About this blogger:
A theorist, organist, and conductor, Jeff Ostrowski holds his B.M. in Music Theory from the University of Kansas (2004), where he also did graduate work in Musicology. On 22 January 2011, the board of directors elected Mr. Ostrowski President of Corpus Christi Watershed. He lives with his wife and two children in Corpus Christi, TX.
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"I still haven’t made up my mind whether I shall publish it all. Some people are so humorless, so uncharitable, and so absurdly wrong-headed, that one would probably do far better to relax and enjoy life than worry oneself to death trying to instruct or entertain a public which will only despise one’s efforts, or at least feel no gratitude for them. Most readers know nothing about canon law — many regard it with contempt and find everything heavy going that isn’t completely lowbrow. Some are so grimly serious that they disapprove of all humor. Others come to different conclusions every time they stand up or sit down. They seize upon your publications, as a wrestler seizes upon his opponent’s hair, and use them to drag you down, while they themselves remain quite invulnerable, because their barren pates are completely bald, so there’s nothing for you to get hold of."
— St. Thomas More to Peter Gilles, 1516
Spanish Hymnal … For Catholics!
published 6 February 2014 by Jeff Ostrowski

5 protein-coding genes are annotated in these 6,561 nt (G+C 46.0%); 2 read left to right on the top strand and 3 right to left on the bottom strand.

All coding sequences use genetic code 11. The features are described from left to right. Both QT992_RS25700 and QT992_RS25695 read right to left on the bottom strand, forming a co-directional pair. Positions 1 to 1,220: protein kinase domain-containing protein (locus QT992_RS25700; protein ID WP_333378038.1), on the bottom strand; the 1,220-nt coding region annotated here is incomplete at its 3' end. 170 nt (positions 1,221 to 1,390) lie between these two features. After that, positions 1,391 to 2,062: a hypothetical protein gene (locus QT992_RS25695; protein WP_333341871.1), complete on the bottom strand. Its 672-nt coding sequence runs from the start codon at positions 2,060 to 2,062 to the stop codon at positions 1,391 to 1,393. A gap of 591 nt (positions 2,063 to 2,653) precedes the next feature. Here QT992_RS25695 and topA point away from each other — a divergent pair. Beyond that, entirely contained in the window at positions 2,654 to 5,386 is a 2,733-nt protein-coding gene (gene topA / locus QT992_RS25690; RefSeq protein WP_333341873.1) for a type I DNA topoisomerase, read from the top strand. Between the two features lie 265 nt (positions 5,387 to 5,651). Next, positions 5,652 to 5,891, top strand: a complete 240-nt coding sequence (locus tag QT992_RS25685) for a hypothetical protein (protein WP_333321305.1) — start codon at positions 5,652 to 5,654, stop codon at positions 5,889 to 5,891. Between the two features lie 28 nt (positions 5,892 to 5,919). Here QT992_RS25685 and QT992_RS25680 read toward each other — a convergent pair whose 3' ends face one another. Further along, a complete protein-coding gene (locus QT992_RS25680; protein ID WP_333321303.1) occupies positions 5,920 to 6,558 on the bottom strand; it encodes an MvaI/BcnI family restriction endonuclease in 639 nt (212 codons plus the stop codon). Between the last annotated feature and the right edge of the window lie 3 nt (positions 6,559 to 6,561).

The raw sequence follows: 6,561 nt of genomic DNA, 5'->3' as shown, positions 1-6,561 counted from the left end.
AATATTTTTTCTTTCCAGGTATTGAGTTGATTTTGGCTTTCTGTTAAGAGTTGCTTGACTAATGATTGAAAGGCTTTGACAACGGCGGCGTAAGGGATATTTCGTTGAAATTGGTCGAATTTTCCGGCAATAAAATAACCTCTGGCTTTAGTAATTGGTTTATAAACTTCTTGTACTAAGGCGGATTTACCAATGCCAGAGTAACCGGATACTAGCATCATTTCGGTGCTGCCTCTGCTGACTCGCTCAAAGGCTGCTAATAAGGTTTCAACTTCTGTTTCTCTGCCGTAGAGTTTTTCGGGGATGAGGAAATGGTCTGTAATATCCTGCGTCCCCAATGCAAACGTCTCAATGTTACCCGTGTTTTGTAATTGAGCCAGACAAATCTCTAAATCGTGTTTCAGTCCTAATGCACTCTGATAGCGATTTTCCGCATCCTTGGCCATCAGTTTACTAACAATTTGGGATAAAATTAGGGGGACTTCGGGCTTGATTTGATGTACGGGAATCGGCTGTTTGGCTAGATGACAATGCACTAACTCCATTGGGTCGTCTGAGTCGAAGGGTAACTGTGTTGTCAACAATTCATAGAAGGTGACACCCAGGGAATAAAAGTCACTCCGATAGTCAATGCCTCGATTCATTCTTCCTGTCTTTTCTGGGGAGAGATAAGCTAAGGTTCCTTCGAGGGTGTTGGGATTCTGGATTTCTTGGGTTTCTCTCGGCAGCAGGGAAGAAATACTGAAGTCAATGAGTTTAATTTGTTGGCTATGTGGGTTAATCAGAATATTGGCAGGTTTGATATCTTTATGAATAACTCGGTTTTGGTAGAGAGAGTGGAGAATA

820 Spanish Communion The Last Communion of St Joseph of Calasanz ODAY WE BEGAN WORK on a Spanish Hymnal. Are you fluent in Spanish? If so, we need your help! We are in search of QUALITY SPANISH TEXTS. I repeat: We are seeking top-notch Spanish texts. A bad hymn text is one that sounds “forced.” In other words, the completion of the rhyme is predictable. We also need volunteers who are fluent in Spanish to help us decide which texts are beautiful and which sound pedestrian.

Can you help us?

If so, send an email to:   spanish.hymnal@gmail.com

BELOW, YOU WILL SEE the Spanish hymn books we have assembled so far:

      * *  Colección de cantos sagrados populares (1934) — Diocese of Mexico City

      * *  Cánticos Espirituales con música (1944) — El Paso, Texas

      * *  Manual de Cantos Religiosos Populares (1959) — José P. Quezada

Do you have books we can use? Or, better yet, can you send us individual texts we can use?

Wherever possible, we prefer public domain texts. However, if you find any copyrighted texts which are inspired, theologically-correct, and don’t sound forced, please let us know!

THE FOLLOWING BOOKS are not useful for our purposes:

      * *  Himnos Del Breviario Romano (1952) — Francisco Luis Bernárdez

This book contains hymns that are not metrical: they’re prose.

      * *  Poesia Sagrada, Himnos del Breviario Romano (1777)

These sacred poems seem to be taken from an ancient Breviary, and the Spanish used is ancient — some words might be unfamiliar, but this is definitely high level of sacred poetry.